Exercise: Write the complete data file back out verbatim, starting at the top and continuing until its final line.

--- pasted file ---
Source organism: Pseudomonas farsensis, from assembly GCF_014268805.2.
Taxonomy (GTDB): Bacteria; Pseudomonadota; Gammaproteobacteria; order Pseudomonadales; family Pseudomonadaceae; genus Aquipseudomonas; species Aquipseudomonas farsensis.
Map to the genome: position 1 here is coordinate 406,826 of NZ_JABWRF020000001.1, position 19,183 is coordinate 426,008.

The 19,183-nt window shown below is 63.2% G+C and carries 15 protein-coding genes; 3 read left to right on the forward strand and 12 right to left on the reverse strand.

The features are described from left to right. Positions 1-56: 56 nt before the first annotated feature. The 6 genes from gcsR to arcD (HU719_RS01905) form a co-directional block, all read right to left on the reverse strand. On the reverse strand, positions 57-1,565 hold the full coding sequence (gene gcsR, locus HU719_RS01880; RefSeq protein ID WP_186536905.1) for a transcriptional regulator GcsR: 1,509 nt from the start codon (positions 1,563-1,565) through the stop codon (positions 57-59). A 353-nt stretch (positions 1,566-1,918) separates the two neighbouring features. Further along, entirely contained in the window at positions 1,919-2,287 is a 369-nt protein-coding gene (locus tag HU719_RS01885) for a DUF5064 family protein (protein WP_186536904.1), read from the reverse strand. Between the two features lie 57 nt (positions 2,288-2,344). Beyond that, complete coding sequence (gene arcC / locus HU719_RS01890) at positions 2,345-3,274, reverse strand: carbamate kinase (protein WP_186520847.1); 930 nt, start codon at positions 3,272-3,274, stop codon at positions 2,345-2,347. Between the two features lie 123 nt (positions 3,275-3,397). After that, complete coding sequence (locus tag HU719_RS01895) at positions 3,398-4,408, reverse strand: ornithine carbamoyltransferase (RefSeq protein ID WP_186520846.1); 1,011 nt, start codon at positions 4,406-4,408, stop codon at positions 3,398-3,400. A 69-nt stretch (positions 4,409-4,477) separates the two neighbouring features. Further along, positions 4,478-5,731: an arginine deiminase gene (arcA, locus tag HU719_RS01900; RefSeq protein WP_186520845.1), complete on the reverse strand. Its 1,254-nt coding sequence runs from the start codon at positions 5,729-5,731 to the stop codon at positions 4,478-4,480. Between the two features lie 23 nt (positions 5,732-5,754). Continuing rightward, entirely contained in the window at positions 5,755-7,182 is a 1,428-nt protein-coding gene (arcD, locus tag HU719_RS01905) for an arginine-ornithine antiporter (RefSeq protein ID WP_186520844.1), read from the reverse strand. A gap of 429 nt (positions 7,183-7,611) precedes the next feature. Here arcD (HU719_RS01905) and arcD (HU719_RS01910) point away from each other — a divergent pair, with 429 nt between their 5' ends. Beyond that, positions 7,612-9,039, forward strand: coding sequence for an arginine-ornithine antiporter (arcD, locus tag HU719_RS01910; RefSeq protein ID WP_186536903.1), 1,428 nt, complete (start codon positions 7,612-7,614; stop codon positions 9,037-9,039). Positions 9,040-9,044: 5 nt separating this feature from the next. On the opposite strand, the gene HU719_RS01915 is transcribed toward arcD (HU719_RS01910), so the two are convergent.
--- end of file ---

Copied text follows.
Source organism: Pseudomonas farsensis, from assembly GCF_014268805.2.
Taxonomy (GTDB): Bacteria; Pseudomonadota; Gammaproteobacteria; order Pseudomonadales; family Pseudomonadaceae; genus Aquipseudomonas; species Aquipseudomonas farsensis.
Map to the genome: position 1 here is coordinate 406,826 of NZ_JABWRF020000001.1, position 19,183 is coordinate 426,008.

The 19,183-nt window shown below is 63.2% G+C and carries 15 protein-coding genes; 3 read left to right on the forward strand and 12 right to left on the reverse strand.

The features are described from left to right. Positions 1-56: 56 nt before the first annotated feature. The 6 genes from gcsR to arcD (HU719_RS01905) form a co-directional block, all read right to left on the reverse strand. On the reverse strand, positions 57-1,565 hold the full coding sequence (gene gcsR, locus HU719_RS01880; RefSeq protein ID WP_186536905.1) for a transcriptional regulator GcsR: 1,509 nt from the start codon (positions 1,563-1,565) through the stop codon (positions 57-59). A 353-nt stretch (positions 1,566-1,918) separates the two neighbouring features. Further along, entirely contained in the window at positions 1,919-2,287 is a 369-nt protein-coding gene (locus tag HU719_RS01885) for a DUF5064 family protein (protein WP_186536904.1), read from the reverse strand. Between the two features lie 57 nt (positions 2,288-2,344). Beyond that, complete coding sequence (gene arcC / locus HU719_RS01890) at positions 2,345-3,274, reverse strand: carbamate kinase (protein WP_186520847.1); 930 nt, start codon at positions 3,272-3,274, stop codon at positions 2,345-2,347. Between the two features lie 123 nt (positions 3,275-3,397). After that, complete coding sequence (locus tag HU719_RS01895) at positions 3,398-4,408, reverse strand: ornithine carbamoyltransferase (RefSeq protein ID WP_186520846.1); 1,011 nt, start codon at positions 4,406-4,408, stop codon at positions 3,398-3,400. A 69-nt stretch (positions 4,409-4,477) separates the two neighbouring features. Further along, positions 4,478-5,731: an arginine deiminase gene (arcA, locus tag HU719_RS01900; RefSeq protein WP_186520845.1), complete on the reverse strand. Its 1,254-nt coding sequence runs from the start codon at positions 5,729-5,731 to the stop codon at positions 4,478-4,480. Between the two features lie 23 nt (positions 5,732-5,754). Continuing rightward, entirely contained in the window at positions 5,755-7,182 is a 1,428-nt protein-coding gene (arcD, locus tag HU719_RS01905) for an arginine-ornithine antiporter (RefSeq protein ID WP_186520844.1), read from the reverse strand. A gap of 429 nt (positions 7,183-7,611) precedes the next feature. Here arcD (HU719_RS01905) and arcD (HU719_RS01910) point away from each other — a divergent pair, with 429 nt between their 5' ends. Beyond that, positions 7,612-9,039, forward strand: coding sequence for an arginine-ornithine antiporter (arcD, locus tag HU719_RS01910; RefSeq protein ID WP_186536903.1), 1,428 nt, complete (start codon positions 7,612-7,614; stop codon positions 9,037-9,039). Positions 9,040-9,044: 5 nt separating this feature from the next. On the opposite strand, the gene HU719_RS01915 is transcribed toward arcD (HU719_RS01910), so the two are convergent.